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Lessons from Poland’s democratic resurgence

''March of Million Hearts," pro-democratic rally in Warsaw gathered up to 1M participants (according to city officials), led by Donald Tusk, former Prime Minister of Poland and President of the European Council - and a leader of democratic opposition in Poland. (Piotr Lapinski/NurPhoto via Getty Images)
''March of Million Hearts," pro-democratic rally in Warsaw gathered up to 1M participants (according to city officials), led by Donald Tusk, former Prime Minister of Poland and President of the European Council - and a leader of democratic opposition in Poland. (Piotr Lapinski/NurPhoto via Getty Images)

For almost a decade, Poland’s democracy was in retreat.

But last fall, Poland successfully elected a pro-democracy government coalition.

What can its democratic resurgence teach the rest of the world?

Today, On Point: Lessons from Poland’s democratic resurgence.


Magdalena Góra, associate professor of political science at the Institute of European Studies of the Jagiellonian University.

Erica Frantz, associate professor of political science at Michigan State University.

Jan Kubik, political anthropologist at Rutgers University who studies the relationship between power and culture, social movements and protest politics, particularly in Poland.


Part I

MEGHNA CHAKRABARTI: Each year, the Swedish International Institute for Democracy and Electoral Assistance publishes a report about the state of democracies worldwide. Its most recent findings are sobering. The number of stable democracies has shrunk since 2000, the Institute finds. More recently, in the past decade, half of the world’s democracies showed signs of being in retreat, meaning freedom of expression, representative governments, impartial administration of the law, clean elections, personal security, civil liberties, and more are diminishing in those nations.

Case in point, Poland. In 2015, Poland’s Law and Justice Party, a right-wing populist party, took power, winning the parliamentary elections that year. And the new government acted quickly.

(POLISH) Poland’s lower house of parliament has passed a controversial law that gives the government more power over the Supreme Court.

It would mean the removal and replacement of all Supreme Court judges.

CHAKRABARTI: Many Polish people roared in protest, filling the streets to fight against the new government’s push.

“We want a veto! And “free the courts,” they shouted.

Those protests and actions by the European Union helped delay, but not end, the party’s judicial reforms. By 2021, the Law and Justice Party successfully stripped Poland of its judicial independence, replacing all 15 judges on its constitutional court. And judicial independence is one of the hallmarks of a flourishing democracy.

Now, it’s often thought that once a democracy is in retreat, that nation is trapped in an inexorable, decades long slide toward authoritarianism. But Poland is proving that democratic breakdown is, in fact, not inevitable. In late 2023, just last year, the Polish people went to the polls in parliamentary elections and ousted the Law and Justice party from rule. Three parties, civic platform, third way and the left won 248 parliamentary seats.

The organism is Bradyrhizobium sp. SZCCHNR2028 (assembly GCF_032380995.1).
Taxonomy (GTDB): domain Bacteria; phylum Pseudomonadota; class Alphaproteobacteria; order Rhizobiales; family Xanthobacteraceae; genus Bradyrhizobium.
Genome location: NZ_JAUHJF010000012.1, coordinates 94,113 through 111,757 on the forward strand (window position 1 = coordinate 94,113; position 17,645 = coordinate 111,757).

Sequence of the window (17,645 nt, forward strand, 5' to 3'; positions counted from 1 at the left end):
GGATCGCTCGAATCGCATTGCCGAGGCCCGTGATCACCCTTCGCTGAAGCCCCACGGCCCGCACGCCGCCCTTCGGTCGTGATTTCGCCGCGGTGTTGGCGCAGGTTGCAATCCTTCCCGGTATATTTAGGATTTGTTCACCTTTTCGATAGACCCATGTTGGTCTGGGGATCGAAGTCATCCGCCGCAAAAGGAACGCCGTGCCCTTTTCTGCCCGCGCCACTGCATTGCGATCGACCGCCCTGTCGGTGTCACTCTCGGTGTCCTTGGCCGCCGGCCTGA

They’ve pledged to form a governing coalition. The Law and Justice party won 194 seats.

“This result might still be better,” declared Donald Tusk, the leader of the Civic Platform opposition party. “But already today, we can say this is the end of the bad time. This is the end of Law and Justice rule.”

And in December, Tusk became Poland’s new prime minister. So is Poland’s democracy clawing its way back? What can the rest of the world learn as more than 60 nations, including the United States, hold their own national elections this year? Magdalena Góra joins us today. She’s an associate professor of political science at the Institute of European Studies of the Jagiellonian University, and she joins us from Krakow, Poland.

Professor Góra, welcome.

MAGDALENA GÓRA: Hello, thank you for having me.

CHAKRABARTI: So I will admit that I do not speak a word of Polish. So could you just properly pronounce the name of your university so that everyone hears it in its correct form?

GÓRA: Meghna, you were very close. It’s Jagiellonian University.

CHAKRABARTI: Jagiellonian University.

Okay, thank you so much. One of the joys of this job is to learn little bits and pieces of all the beautiful languages of the world. So let’s actually start with a deeper understanding of the Law and Justice Party. Can you tell us a little bit about how it formed, who its founders were, and what the party stands for?

GÓRA: Yes, the Law and Justice Party was founded in 2001 by Jarosław Kaczyński its leader back then and now, and who very recently promised that he’s going to stay in the position of a party leader. Jaroslaw Kaczynski is actually closely connected with not only a history of Polish democratic transformation since 1989, but it actually was a figure in a democratic position.

Fighting communist rules in previous decades. His original party formations that he founded in the nineties were actually rather centrist with a little bit of a right-wing agenda to it. But with time, particularly since the beginning of 2000 years, his formation Law and Justice started to slowly developed the conservative right-wing outlook.

The party came into power for the first time, just the really years after Poland joined the European Union on 1st of May 2004. And Law and Justice won, Peace Party won the first elections in 2005. And they were ruling in a coalition with minor partners, the sort of populist agrarian party, self-defense, and the right wing a younger coalition partner League of Polish Families. In Polish it’s Liga Polskich Rodzin.